​Spectacular Indian Poetry To Come Out Out of This Year’s National Poetry Writing Month - Homegrown

​Spectacular Indian Poetry To Come Out Out of This Year’s National Poetry Writing Month

Poetry to many of us is a marriage between thought and some remarkable phenomena. A method to process our emotions through explicit language and commentary. National Poetry Month is a celebration of diverse voices and the enriching experience of creativity. This particular month is also a catalyst for many writers to let their creativity be nourished and to create more art. Many poets across the world use this dedicated time to commit themselves to the craft of writing poetry through prompts available to them on the main NaPoWriMo page or other mediums. The #NaPoWriMo challenge encompasses 30 poems to be written in the 30 days of April. Many poets in India took to Instagram, Facebook and other social media platforms to share their works. Hundreds of poets across generations and cultures are challenging themselves and seizing this opportunity to start on a dedicated #NaPoWrimo journey. Here are some zealous poets with their enchanting poetry:-

I. Meghna Prakash

A small piece from Meghna’s numerous poems on her Instagram @plebwrites, she talks about various topics from embracing romantic love to mental health. She told scroll , “If not for NaPoWriMo, I don’t consciously sit down to write poetry. Inspiration strikes in the most unusual spaces, and I succumb to the urge. But every time it’s Poetry Month, I have a renewed drive to discipline myself everyday to write.I really love the energy during April. Everyone is reading poetry, discussing each other’s poems, critiquing, supporting and giving prompts. The poetry community for me really comes alive during this time and the constant exchange of poems, poets and styles broadens my understanding of poetry as a subject in itself.”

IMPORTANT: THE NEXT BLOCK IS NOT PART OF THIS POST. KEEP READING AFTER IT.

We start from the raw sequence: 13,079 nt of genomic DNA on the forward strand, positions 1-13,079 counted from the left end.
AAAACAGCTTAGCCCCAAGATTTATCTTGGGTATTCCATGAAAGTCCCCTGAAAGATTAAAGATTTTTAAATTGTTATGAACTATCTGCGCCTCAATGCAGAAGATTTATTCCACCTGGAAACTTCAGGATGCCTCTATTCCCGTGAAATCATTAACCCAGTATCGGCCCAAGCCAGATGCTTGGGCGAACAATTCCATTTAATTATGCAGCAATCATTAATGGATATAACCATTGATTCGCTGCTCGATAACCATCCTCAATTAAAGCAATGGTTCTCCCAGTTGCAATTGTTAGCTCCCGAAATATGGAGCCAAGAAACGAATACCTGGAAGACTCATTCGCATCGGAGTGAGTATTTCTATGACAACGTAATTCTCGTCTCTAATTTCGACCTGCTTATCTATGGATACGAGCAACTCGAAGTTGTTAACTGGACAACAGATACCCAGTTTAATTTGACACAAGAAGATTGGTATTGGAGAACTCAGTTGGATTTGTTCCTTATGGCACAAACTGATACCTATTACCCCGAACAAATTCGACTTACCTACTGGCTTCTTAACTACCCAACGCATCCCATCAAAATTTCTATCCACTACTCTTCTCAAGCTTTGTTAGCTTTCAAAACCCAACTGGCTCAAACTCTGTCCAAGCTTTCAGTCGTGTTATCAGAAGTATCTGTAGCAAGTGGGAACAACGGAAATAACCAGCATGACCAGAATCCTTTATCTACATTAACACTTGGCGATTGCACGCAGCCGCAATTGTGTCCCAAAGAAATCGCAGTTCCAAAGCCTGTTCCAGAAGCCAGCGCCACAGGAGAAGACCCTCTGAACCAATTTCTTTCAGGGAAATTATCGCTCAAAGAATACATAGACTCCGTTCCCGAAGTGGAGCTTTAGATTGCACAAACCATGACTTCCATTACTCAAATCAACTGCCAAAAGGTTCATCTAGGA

‘Amma always wanted me to fall in love.

She didn’t understand modern romance

With swipe rights and warm lighting for aesthetics,

genital photographs

Video calling your lover to sleep.

Amma taught me about love.

It’s silence that echoes in a shoebox apartment with the in-laws

rejecting a cup of chai

For having too much milk

That my father would wink

And drink 3 glasses of

And tell her it was the best damn cup he’d ever sipped

(But he wanted filter coffee)’

II. Sameen Borker

His poem on day 28 of the #NaPoWrimo challenge was about November and the multiple scents of the season. He tells scroll that “In the NaPoWriMo setting, I feel that a poem is never finished. Before I have given a poem the chance to settle and simmer so that I can sift it, it is time to write a new poem. My biggest challenge is having to move on from a poem too quickly.”

‘November, and meandering

walks are taken amidst

sleepy trees, belated clumps

of faded leaves and used nests.

Sipping cinnamon tea.

Weaving tales of lavender.

Gently cutting away old

plants to make them new.

Asking fewer questions.

Denouncing petty Gods.

Fearing a little less.

Hoping a little more.

Watching the waves touch

the sky in the distance.

Feeling like we could do it too,

the impossible.’

III. Ishan Sadwelkar

On poem No.9 of #NaPoWrimo, Ishan writes about his commute to Mumbai. Ishan’s poetry is immersed in various landscapes around India and has an acute eye for observation.

‘Sometimes a man stays quiet

Around him rickshaws honk and buses cough

The tick of an indicator punctures the cab’s vacuum Sometimes a man stays quiet

Around him rickshaws honk and buses cough

The tick of an indicator punctures the cab’s vacuum

While another signal is broken into

a labyrinth of horns, through it all

A man must stay silent in the city’

Image courtesy: Sylvia Plath by Holly Lyn Walrath

If you enjoyed this article we suggest you read:

7 Bold Spoken Word Poets Who Challenged Indian Society This Year

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The Radical New Voices Of 6 Young Indian Poets


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